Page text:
First, the full video, then the back story:
The Reader’s Digest condensed version is below:
From the UK Telegraph comes the South American story:
Caught on camera: Brazilian robber shot while trying to take motorcycle
A motorcyclist with a camera fitted to his helmet captures the terrifying scene as two would-be robbers try to steal his bike, only for a passing off-duty policeman to climb out of his car and shoot one of the men.
12:10PM BST 14 Oct 2013
A helmet camera captured the terrifying moment an armed robber was shot by an off-duty policeman as he attempted to steal a motorcycle.
The dramatic scene unfolded in broad daylight on a busy street in Sao Paulo. Video footage shows a motorcyclist’s view of the road ahead as he speeds through Brazil‘s largest city. As he approaches a junction, another motorcycle suddenly pulls alongside. The pillion passenger draws a large handgun which he points in the face of the video-equipped motorcyclist.
While the agitated robber demands the man hand over his keys, a policeman driving by in a small hatchback car has noticed what is going on.
With the robber climbing onto his newly acquired motorcycle, the policeman steps from his car and without any warning shoots the man twice.
Local reports claim the wounded robber later died in hospital.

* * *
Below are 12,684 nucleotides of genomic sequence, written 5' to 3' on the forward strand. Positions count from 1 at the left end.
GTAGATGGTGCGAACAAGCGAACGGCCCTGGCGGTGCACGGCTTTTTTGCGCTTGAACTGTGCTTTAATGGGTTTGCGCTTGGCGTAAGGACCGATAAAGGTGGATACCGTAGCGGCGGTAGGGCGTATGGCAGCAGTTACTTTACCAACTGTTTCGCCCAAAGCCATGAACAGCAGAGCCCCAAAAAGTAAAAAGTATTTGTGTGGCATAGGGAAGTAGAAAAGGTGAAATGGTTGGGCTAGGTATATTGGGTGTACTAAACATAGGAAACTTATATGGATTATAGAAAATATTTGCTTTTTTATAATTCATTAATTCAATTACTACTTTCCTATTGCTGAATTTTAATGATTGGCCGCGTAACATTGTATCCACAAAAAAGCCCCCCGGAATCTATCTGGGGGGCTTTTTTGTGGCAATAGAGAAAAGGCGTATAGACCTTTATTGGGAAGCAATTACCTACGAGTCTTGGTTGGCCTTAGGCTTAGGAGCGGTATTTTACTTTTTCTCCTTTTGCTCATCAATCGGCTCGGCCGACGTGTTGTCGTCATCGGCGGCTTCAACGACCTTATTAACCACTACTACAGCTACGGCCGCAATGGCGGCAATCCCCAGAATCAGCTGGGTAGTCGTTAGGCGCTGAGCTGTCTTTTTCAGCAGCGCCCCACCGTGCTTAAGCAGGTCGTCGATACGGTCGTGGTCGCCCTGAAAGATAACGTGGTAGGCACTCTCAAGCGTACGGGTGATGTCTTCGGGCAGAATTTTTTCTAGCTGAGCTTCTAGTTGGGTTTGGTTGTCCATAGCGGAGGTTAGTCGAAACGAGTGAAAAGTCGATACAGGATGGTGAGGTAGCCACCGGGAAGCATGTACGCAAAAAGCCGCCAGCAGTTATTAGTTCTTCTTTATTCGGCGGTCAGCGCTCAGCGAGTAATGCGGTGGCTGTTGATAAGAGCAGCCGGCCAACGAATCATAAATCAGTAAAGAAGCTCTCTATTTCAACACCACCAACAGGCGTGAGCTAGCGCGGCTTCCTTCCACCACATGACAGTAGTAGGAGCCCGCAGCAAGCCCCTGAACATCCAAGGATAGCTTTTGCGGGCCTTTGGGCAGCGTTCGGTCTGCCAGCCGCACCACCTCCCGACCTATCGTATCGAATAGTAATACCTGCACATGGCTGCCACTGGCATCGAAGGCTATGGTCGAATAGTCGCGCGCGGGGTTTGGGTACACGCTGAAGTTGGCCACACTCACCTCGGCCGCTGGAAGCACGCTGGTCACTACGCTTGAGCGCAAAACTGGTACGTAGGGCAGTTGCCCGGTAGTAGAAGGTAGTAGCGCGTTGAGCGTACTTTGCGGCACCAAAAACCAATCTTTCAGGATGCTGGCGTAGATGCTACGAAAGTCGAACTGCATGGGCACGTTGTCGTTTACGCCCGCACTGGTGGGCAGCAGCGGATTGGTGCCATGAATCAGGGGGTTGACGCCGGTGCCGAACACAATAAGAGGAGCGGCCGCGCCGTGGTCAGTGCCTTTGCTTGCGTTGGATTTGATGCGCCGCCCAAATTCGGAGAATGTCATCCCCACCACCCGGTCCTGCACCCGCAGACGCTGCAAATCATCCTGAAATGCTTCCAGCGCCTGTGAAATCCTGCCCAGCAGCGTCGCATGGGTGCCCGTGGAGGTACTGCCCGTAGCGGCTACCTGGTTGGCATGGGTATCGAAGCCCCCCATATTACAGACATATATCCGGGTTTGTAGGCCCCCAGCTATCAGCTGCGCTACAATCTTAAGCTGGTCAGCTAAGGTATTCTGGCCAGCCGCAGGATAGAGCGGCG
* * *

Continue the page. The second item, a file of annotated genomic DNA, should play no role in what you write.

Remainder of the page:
A brief bit of editorial:
Was any sort of “justice” meted out this day, many would ask? I submit for your consideration: in the Real World, yes, it was.
However, in America, the officer would be featured by the American Media Maggots as a bloodthirsty killer, out for revenge, another notch in his gun, waiting to eradicate a young male held down by a system designed to oppress, diminish and negate the worth of such a misunderstood and naive juvenile who was only responding to the daily whipcracks of a society that sought to repress his enthusiasm and impugn his worth — a product of nothing more than his poor, skewed and tragic environment.
First, the video would be played and re-played for hours and days on the MSM/DEM venues. The bleating would be constant and strident: confused youth gunned down by onerous cop.
The officer’s life would be examined under a microscope. His fifth grade teacher would be interviewed. A Pitchess Motion would be made. A photograph of him wryly smirking for a camera would be utilized as the stock photo in every story, portrayed as the way he addressed every suspect, with disdain and abuse.
There would be marches. There would be protests. There would be candlelight vigils covered in graphic detail by the AMM. Al Sharpton and Jesse Jackson would ensure their racist mugs were featured up front. Though it may not be an issue of race it would be manufactured as an issue of race. The facts be damned. Lawyers would queue up, the saliva running down their Thom Browne suits.
On the other hand, as with Trayvon Martin, the American Media Maggots would unearth the most innocent and the youngest photograph available for the male. They would find the one person in his neighborhood that he hadn’t burglarized. They would find, so to speak, the one seal that he hadn’t clubbed to death.
I submit that, under this somewhat thin veneer of civilization, there is still a fundamental right and wrong to the universe. A yin or yang, a proper and an improper.
Why are many Westerns so honored by moviegoers? Because they tend to break down events into their fundamental components: right and wrong. People know it, they smell it, they recognize it when they see it.
Perhaps John Wayne said it best: